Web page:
British Psychotherapist Says Calling Someone a 'Nerd' Or 'Geek' Should Be a Prosecutable Hate Crime

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There’s a famous plotline in Looney Tunes in which Wile E. Coyote, on a constant yet ultimately futile quest to catch the elusive Road Runner, paints a fake tunnel on the side of the mountain. The conniving coyote, upon seeing the Road Runner able to run through the fake tunnel, then attempts to run through it himself, only to smack face-first into his own contraption.

It’s hilarious, and a perfect metaphor for liberal progressivism.

Case in point: the left’s love affair with the label “hate crime.” Rather than accepting that every crime is, by its very definition, a display of animosity toward one's fellow man (and society in general) and is therefore already “hateful," the left loves to slap the term "hate crime” on any offense they’ve determined specifically targets a particular protected class - i.e., minority groups as determined by race, sexual orientation, gender identity, or any other marginalized sect of the populace that the left can score political points in “defending.”

The problem, however, arises when a word or phrase becomes so widely and subjectively applied that it loses virtually all meaning. It’s here that we get to watch liberals, in their native, uber-progressive, ultimately ideologically irreconcilable habitat, run straight into the booby trap of their own making.

In the pursuit of the ever-elusive Road Runner of Perfect Inclusivity, British psychotherapist Dr. Sonja Falck, in an appearance on Good Morning Britain this week, ran smack into the left's own fabricated cliff-tunnel when she openly suggested that it should be a “hate crime” – yes, a crime – to use the terms “nerd” or “geek.” Such disparaging words, she claimed, are “divisive and humiliating,” discriminatory against "neurodiversity," and should carry legal penalties.
 


“I think people find it startling because very high IQ people are a minority group in society who are very much ignored, they’re not understood and largely neglected,” Falck said. “It is the case that very high IQ people very often are bullied at school, for example. They’re a target for being bullied quite viciously.”

“Neurodiversity,” she added, “is an aspect of individual difference, which really ought to be recognized by society.”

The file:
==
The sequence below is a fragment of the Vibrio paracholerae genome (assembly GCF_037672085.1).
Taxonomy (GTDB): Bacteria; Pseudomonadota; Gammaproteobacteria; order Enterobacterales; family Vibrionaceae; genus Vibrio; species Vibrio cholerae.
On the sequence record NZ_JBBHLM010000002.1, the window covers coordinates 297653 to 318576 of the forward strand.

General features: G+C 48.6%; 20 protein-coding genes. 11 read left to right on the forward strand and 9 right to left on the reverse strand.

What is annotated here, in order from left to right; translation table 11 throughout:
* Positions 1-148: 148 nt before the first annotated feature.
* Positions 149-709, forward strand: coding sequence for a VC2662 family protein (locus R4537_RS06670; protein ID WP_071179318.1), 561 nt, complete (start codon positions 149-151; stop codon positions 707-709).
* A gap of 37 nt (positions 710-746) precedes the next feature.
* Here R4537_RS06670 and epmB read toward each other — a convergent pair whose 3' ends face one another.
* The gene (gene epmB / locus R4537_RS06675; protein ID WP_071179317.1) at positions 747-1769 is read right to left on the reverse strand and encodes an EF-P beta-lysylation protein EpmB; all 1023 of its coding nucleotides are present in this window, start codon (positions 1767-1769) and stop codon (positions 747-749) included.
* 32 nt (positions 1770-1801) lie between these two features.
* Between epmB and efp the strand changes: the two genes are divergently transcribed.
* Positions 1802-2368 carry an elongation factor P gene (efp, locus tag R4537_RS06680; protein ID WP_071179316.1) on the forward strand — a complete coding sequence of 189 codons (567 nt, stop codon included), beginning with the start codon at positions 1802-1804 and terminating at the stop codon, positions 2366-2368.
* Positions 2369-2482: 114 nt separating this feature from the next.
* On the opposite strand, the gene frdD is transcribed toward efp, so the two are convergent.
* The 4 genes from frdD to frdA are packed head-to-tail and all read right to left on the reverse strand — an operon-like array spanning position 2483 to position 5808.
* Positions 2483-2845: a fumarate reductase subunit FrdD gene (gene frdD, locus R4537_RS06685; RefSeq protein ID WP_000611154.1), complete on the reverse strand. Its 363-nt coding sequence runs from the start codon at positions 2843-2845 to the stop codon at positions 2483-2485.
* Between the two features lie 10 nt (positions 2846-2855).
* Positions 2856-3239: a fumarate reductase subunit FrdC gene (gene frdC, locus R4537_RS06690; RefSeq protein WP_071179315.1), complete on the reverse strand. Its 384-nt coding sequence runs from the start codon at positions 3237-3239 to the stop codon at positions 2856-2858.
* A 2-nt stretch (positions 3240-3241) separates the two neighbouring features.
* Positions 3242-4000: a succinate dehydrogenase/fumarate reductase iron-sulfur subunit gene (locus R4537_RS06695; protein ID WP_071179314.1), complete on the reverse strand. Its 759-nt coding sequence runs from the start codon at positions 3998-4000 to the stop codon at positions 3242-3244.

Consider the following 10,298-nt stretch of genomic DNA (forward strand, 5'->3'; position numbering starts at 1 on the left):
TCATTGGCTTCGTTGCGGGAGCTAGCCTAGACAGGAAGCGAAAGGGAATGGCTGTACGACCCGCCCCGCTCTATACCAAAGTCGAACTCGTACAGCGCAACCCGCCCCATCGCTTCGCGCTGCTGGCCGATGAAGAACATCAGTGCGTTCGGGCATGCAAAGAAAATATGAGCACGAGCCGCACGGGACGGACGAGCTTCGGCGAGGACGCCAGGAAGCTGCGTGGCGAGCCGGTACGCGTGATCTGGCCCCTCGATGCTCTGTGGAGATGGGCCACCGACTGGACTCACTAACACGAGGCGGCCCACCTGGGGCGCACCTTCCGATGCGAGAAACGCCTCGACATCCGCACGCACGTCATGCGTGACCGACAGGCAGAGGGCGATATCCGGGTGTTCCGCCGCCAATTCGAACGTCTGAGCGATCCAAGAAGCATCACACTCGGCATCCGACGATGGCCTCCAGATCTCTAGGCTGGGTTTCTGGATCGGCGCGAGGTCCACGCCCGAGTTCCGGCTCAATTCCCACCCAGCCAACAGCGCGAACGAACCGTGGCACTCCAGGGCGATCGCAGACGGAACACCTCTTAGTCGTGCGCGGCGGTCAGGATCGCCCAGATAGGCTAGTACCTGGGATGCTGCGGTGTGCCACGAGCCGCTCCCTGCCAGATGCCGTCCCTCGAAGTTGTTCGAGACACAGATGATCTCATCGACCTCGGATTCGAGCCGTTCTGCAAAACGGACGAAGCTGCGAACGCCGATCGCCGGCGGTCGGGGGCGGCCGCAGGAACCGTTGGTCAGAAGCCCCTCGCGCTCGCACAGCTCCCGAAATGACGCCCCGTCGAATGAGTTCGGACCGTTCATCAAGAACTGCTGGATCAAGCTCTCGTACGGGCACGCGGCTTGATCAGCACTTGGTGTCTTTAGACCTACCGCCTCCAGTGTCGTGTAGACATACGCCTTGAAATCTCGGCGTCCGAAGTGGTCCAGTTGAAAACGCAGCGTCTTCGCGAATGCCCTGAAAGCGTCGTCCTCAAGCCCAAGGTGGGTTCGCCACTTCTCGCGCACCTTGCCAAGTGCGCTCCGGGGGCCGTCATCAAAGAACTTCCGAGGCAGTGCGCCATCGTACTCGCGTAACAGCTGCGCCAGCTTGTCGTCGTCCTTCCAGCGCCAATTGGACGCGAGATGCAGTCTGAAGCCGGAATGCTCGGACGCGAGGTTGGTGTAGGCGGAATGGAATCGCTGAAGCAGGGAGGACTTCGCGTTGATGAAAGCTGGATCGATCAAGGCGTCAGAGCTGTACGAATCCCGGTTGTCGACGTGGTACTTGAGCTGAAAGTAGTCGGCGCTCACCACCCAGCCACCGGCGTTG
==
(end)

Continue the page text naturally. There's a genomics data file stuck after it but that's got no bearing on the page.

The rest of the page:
Her on-air foil, teacher and mathematician Bobby Seagull who describes himself as a “proud geek,” disagreed.

“While the term geek and nerd has historically been seen as being negative, people have now embraced the term and seen it as positive,” Seagull said. “I think with geeks and nerds, if you see it as a negative thing, it could be negative, but if you embrace it, actually to be a geek means a good thing.”

Seagull went on to add that applying the label of “hate crime” to the IQ marginalized ultimately negates the seriousness of “actual 'hate crimes'" against subsets like racial minorities, disabled persons, or the LGBTQ.

But why? After all, if the term “hate crime” can and should be applied to anything a marginalized person might view as “hateful,” as seems to be the criteria as determined by progressives, and if Falck believes the term “geek” is in fact a display of “hate,” why not add it to the ever-growing list of prosecutable offenses? After all, there are no set rules for what constitutes “hate,” which appears to include anything anyone might find offensive or targeting of a person or group for a particular trait or mannerism. But if this definition no longer suffices, and if we’re going to now begin determining what consitutes “hate” and what doesn’t, or what qualifies as an "actual 'hate crime'” and what falls short, then who will make those rules?

And, if those arbiters of “actual 'hate crimes'” begin to discriminate against terms or actions they don’t believe fit the bill, do they themselves become the “haters”? And who holds them accountable?

Or – and here’s a thought – why don’t we simply chuck any notion of Free Speech, or speech in general, and all simply walk around with duct tape on our mouths so as not to offend anyone, ever? Seems a much safer precaution.

And makes about as much sense as trying to run through a fake tunnel painted on a cliff.

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